Oct. 6, 2008 — -- Thanks in part to the country's anemic economy, some consumers are finding themselves in need of a sort of money therapy. Now rehabilitation no longer focuses only on things like substance abuse and relationship troubles, for some patients it's literally all about the money.
Whether it's hoarding money because of fear or overextending finances because of spending, money troubles have plagued the average citizen and even the famous.
Country singer Wynonna Judd found herself in need of money aid after moving from a childhood of poverty to international superstardom.
"I literally went from the outhouse to the White House," she said. "I traveled, I took friends, I rented jets. I loved the great rock star lifestyle."
But a funny thing happened on the way to excess. Judd, who had earned millions as a performer, was going broke because of her spending.
"I had an Elvis complex. I had to buy Harleys and cars. I bought my Mom a bus," Judd said of how she was able to quickly spend so much money so fast.
Her financial woes became go bad that Judd turned to a one of a kind residential treatment center that treats money disorders called Onsite. Located in Nashville, Tenn., Onsite has a program designed to help people understand their relationship with money while teaching them financial planning.
The center treats gamblers, shopaholics, overspending and more.
"They drew my farm and they did every year, 2003, 2004, 2005 and they said, 'If you continue on the path you are, spending at the rate you are,' and they would clip off the land. And by the time we got to 2010 or something, I had no more land left," Judd said.
Judd worked with Dr. Ted Klontz, who runs the sort of money rehab that includes intense group counseling, role-playing and even a little generic financial advice.
Read an excerpt of Klontz's book, "The Financial Wisdom of Ebenezer Scrooge."
"It's anything that has to do with money, that's self-defeating that we try to stop but can't," Klontz said in explaining what a money disorder is.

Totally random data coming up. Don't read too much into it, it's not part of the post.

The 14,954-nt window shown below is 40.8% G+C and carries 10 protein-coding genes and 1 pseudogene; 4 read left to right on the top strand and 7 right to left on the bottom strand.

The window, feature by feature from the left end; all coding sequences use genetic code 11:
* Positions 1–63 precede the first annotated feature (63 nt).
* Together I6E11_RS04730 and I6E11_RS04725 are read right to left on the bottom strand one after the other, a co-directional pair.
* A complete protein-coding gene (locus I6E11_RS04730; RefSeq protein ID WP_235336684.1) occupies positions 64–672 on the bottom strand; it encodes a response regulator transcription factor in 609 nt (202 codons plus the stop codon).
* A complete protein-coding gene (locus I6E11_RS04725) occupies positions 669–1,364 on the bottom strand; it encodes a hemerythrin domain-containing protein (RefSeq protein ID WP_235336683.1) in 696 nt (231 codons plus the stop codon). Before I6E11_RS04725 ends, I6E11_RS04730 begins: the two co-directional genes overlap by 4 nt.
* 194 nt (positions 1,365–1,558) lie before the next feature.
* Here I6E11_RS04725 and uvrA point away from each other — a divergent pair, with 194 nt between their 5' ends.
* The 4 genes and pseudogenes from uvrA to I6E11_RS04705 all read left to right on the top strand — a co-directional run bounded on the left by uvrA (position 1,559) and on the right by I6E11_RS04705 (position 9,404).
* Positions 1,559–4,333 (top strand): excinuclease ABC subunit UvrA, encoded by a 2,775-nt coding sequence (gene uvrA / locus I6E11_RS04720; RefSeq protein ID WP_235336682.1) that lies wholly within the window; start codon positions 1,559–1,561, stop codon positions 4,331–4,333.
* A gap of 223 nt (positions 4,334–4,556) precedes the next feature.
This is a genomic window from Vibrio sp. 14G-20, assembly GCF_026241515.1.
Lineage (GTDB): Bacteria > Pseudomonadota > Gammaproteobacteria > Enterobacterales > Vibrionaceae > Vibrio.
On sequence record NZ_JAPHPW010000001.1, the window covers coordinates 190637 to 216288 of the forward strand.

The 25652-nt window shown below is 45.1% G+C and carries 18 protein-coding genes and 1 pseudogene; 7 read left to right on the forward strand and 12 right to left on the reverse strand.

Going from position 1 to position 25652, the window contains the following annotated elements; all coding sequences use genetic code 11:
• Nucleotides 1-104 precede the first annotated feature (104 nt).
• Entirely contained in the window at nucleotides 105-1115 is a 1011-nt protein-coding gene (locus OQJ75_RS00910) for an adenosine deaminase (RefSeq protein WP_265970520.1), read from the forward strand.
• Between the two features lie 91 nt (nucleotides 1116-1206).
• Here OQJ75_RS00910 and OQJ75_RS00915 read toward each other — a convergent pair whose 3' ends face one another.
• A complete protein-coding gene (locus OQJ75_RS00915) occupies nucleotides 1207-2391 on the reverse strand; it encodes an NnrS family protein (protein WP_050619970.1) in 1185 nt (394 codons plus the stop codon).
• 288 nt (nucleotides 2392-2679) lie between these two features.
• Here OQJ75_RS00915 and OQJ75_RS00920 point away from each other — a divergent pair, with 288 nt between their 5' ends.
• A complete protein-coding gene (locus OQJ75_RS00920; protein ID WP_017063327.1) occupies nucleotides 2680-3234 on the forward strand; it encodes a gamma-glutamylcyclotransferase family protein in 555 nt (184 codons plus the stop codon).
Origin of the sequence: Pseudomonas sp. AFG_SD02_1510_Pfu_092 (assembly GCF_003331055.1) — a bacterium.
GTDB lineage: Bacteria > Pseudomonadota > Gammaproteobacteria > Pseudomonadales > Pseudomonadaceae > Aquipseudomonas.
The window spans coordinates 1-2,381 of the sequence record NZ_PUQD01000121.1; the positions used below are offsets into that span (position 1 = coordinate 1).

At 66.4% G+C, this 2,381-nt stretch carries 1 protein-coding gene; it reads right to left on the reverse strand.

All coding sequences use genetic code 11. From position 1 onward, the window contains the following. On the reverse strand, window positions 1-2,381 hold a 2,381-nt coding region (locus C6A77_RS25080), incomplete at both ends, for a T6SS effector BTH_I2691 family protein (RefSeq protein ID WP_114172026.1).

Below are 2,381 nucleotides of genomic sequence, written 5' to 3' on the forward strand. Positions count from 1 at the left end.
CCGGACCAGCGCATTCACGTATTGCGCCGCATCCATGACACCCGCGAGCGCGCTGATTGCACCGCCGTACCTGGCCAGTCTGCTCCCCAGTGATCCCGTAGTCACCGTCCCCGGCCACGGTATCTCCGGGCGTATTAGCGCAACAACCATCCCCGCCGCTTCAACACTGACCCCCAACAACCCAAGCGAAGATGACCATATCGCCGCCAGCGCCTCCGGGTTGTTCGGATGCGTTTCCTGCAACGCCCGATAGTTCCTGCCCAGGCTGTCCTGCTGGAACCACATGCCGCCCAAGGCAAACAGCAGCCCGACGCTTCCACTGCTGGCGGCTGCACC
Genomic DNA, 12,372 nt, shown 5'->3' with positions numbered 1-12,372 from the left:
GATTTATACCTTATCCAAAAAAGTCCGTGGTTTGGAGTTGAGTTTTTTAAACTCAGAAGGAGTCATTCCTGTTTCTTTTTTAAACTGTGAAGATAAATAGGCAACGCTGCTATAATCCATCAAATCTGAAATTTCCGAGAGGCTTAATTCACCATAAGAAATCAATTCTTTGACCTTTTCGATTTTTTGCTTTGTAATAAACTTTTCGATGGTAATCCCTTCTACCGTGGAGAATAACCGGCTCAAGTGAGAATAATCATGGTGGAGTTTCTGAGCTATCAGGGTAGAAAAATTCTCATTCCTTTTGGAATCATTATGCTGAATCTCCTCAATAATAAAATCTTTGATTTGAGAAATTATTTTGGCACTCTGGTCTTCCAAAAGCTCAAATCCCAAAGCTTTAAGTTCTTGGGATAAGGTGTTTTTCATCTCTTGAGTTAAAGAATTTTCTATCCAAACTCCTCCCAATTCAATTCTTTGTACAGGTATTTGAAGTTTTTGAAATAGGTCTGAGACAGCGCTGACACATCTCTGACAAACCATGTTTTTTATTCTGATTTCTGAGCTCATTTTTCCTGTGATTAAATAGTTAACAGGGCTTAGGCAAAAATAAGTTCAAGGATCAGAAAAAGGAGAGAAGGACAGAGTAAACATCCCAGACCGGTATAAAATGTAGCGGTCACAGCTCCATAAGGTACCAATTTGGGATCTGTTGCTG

For Judd, therapy meant getting rid of her credit cards in favor of using cash.
"I think one of the first things I did was cut up my credit cards," Judd said. "But I carry an envelope that has cash in it. When I go to Target or somewhere and I plop that down, people look at me like, 'Wow. '"
The idea is to help Judd spend less money.
"Because one of the things we know is if you have credit cards you'll spend 30 percent more than if you don't have a credit card," Klontz said.
And while people like Judd battle excessive spending, others, like Warren Brent, have the exact opposite issue.
Brent hoarded money and had a problem with underspending.
"I think misery around money. Low self esteem, somehow buying into the notion that we're supposed to struggle in life," he said.
Klontz aids his patients by trying to find out the root of their bad relationship with money.
Klontz's patients represent just a small portion of consumers plagued by money issues. An American Psychological Association surveyed 2,500 adults recently and found 75 percent said money was the No.1 source of stress in their lives. Those numbers are more staggering when you realize the statistics came before Wall Street's historic meltdown.
"When men — especially, money issues, failures around money are the number one cause of male spousal suicide," Klontz said. "Our self worth is our net worth in our culture. That's not true in other cultures, it is in ours."
Judd said the counseling saved her life.
"I was on my way to ending up like a lot of artists on a bus to hell," Judd said. "I think Ted was the first one who said to me, 'You don't have to keep living in poverty like this. It's ok to have a relationship with your money and here's how.'"
"I still have a long way to go, what is that line, I may not be exactly where I want to be, but I'm sure as heck not where I was," Judd added.